Lab 7-Cell Division: Mitosis and Meiosis
by Sambavi Prakasam
How do eukaryotic cells divide to produce genetically identical cells or to produce gametes with half the normal DNA?
1. I developed from a single celled zygote to an organism with trillions of cells through the process of the cell cycle. which includes the phases: interphase, mitosis, and cytokinesis. My cells continuously went through this cycle in order for my zygote to develop into an organism. It would take 5x10^11 mitotic cell divisions in order for a single zygote to become an organism.
2. Cell division is important to a single-celled organism because it allows the organism to divide and pass on its genetic information to the next generation
3. In order for their to successful cell division, the cell must undergo a series of checkpoints. These three checkpoints are known as the G1 checkpoint, the G2 checkpoint, and the M-spindle checkpoint.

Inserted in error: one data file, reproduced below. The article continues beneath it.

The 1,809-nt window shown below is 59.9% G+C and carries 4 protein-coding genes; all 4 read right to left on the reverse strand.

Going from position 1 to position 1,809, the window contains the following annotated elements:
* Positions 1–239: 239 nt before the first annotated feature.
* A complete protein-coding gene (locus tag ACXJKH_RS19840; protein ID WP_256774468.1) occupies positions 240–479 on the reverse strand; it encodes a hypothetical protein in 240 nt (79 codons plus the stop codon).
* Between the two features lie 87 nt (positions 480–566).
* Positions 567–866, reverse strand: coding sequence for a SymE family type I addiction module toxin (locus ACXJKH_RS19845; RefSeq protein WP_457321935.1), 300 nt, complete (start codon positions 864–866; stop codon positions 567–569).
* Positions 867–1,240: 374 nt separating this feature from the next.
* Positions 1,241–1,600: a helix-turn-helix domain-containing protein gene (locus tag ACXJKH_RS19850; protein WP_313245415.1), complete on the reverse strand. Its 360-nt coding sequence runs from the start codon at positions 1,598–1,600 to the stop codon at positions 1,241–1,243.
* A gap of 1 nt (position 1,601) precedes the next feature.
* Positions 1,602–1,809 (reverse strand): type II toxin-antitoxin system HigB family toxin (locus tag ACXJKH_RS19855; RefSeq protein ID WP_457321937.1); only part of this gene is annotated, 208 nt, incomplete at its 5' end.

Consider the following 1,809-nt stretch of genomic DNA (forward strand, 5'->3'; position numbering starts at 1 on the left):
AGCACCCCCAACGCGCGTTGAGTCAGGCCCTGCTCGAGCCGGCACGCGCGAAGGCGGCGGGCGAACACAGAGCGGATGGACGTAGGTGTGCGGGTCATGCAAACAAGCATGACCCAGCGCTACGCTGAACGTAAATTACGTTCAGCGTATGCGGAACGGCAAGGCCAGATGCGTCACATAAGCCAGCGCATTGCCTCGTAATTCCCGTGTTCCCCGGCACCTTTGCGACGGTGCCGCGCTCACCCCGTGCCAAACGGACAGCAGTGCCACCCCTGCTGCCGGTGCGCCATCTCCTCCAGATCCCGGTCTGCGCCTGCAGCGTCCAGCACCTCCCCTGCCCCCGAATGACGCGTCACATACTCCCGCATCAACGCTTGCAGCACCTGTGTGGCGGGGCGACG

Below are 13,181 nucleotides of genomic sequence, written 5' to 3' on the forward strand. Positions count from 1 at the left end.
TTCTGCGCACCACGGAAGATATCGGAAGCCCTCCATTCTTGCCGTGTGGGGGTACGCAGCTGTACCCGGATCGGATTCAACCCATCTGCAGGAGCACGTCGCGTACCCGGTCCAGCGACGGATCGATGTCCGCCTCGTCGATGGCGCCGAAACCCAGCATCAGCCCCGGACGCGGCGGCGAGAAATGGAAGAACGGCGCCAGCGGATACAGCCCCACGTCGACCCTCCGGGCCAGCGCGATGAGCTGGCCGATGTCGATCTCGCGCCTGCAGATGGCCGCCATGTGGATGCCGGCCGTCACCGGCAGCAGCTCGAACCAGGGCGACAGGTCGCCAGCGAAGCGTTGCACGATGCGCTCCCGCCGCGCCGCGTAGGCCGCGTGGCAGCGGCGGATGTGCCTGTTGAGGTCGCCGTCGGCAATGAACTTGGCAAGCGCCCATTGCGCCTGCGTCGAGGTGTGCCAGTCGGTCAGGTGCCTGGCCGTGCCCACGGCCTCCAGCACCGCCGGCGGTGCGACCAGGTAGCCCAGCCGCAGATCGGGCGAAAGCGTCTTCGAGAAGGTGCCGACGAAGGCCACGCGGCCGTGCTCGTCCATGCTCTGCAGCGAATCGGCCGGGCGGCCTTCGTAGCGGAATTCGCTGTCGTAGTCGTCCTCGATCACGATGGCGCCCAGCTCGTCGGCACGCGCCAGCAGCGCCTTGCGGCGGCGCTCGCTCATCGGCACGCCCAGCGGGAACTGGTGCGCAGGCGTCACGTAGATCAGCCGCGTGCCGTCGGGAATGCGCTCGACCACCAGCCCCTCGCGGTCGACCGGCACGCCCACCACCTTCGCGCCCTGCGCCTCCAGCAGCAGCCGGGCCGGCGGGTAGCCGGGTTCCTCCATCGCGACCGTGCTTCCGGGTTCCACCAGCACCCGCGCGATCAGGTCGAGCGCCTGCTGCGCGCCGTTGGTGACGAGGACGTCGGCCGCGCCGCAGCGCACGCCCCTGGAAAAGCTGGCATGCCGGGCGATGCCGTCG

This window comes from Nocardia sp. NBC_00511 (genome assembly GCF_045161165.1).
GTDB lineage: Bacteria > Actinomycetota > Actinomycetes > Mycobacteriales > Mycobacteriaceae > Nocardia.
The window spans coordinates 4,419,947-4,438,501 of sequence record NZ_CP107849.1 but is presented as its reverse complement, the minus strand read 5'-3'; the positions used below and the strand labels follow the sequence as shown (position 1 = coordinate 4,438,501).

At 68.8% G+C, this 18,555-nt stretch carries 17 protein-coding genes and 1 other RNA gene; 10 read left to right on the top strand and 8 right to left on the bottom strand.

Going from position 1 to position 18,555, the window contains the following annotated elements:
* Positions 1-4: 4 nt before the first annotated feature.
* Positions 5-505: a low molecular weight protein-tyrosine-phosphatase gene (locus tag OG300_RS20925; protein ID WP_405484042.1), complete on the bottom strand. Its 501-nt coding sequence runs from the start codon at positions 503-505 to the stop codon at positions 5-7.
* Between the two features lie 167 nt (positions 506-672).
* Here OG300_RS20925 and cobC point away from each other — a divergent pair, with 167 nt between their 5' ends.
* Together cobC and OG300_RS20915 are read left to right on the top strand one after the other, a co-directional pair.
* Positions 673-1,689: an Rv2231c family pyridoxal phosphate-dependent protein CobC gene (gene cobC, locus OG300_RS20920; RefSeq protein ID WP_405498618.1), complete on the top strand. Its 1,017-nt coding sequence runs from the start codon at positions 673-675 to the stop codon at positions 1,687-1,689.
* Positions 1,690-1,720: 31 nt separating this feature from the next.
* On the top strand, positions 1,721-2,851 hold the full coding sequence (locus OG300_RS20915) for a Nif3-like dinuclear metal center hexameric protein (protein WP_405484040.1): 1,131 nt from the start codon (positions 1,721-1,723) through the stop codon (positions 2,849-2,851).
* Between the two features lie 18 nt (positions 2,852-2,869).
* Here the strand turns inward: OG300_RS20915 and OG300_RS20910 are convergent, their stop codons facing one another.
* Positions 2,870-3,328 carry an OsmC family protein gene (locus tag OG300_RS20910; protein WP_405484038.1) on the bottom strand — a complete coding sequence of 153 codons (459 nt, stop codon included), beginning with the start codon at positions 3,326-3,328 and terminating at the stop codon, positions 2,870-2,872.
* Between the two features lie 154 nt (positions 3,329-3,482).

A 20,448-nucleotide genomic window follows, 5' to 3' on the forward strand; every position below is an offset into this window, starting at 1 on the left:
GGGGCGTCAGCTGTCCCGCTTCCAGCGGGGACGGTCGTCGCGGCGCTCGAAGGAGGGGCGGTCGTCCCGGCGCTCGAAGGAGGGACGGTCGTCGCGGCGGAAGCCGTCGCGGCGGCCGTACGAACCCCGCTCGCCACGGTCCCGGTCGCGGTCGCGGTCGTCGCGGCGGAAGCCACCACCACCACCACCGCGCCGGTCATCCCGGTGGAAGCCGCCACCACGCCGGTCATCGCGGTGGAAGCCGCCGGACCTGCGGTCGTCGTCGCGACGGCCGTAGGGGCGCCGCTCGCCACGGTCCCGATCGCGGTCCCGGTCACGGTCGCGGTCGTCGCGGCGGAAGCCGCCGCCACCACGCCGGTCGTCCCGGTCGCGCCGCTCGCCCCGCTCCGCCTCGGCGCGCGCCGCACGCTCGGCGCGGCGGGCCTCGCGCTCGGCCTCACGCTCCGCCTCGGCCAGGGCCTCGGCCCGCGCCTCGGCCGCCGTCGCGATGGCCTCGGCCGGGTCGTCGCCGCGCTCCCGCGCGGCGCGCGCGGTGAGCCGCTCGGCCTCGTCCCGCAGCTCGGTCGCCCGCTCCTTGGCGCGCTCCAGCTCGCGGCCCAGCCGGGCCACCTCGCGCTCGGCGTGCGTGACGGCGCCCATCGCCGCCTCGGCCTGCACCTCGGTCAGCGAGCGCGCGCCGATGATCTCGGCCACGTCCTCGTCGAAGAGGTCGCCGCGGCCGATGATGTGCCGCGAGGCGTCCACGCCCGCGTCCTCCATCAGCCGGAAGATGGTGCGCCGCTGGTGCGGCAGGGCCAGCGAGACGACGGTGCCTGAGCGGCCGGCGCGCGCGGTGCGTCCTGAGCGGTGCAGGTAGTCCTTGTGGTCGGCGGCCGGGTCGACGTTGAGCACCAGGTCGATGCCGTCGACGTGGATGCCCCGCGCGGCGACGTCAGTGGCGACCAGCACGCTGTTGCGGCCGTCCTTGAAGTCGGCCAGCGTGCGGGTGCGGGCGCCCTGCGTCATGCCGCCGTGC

4. The genetic information in one body cell relates to the genetic information of another body cell in they way that they are both identical, as long as the genetic information did not mutate when it was copied.
5. An advantage in asexual reproduction of plants is that it allows them to create new chloroplasts through binary fission. It also allows the plant to create cells it may require as well.
6. It is important for DNA to be replicated prior to cell division, so that during the G2 checkpoint, the cyclins and CDKs can make sure that the DNA is not damaged or mutated.
7. Chromosomes move in a "V" shape as they are pulled apart by spindle fibers in the cell during cell division.
8. The cell cycle is controlled by complexes that are composed of several specific proteins which are known as cyclin-dependent kinases(CDKs). If the control were defective, then the CDKs may not turn on or off the various processes the cell undergoes during the cell cycle.
Controlling Cell Division
The cell cycle is controlled by complexes made up of several specific proteins. These complexes are known as cyclin-dependent kinases (CDKs), which regulate when various processes in the cell cycle are turned on or off. CDK works with proteins called cyclins. The CDK is activated when it is bound to the cyclin, which allows the cell to proceed from G1 into mitosis. The levels of cyclin vary throughout the cell cycle.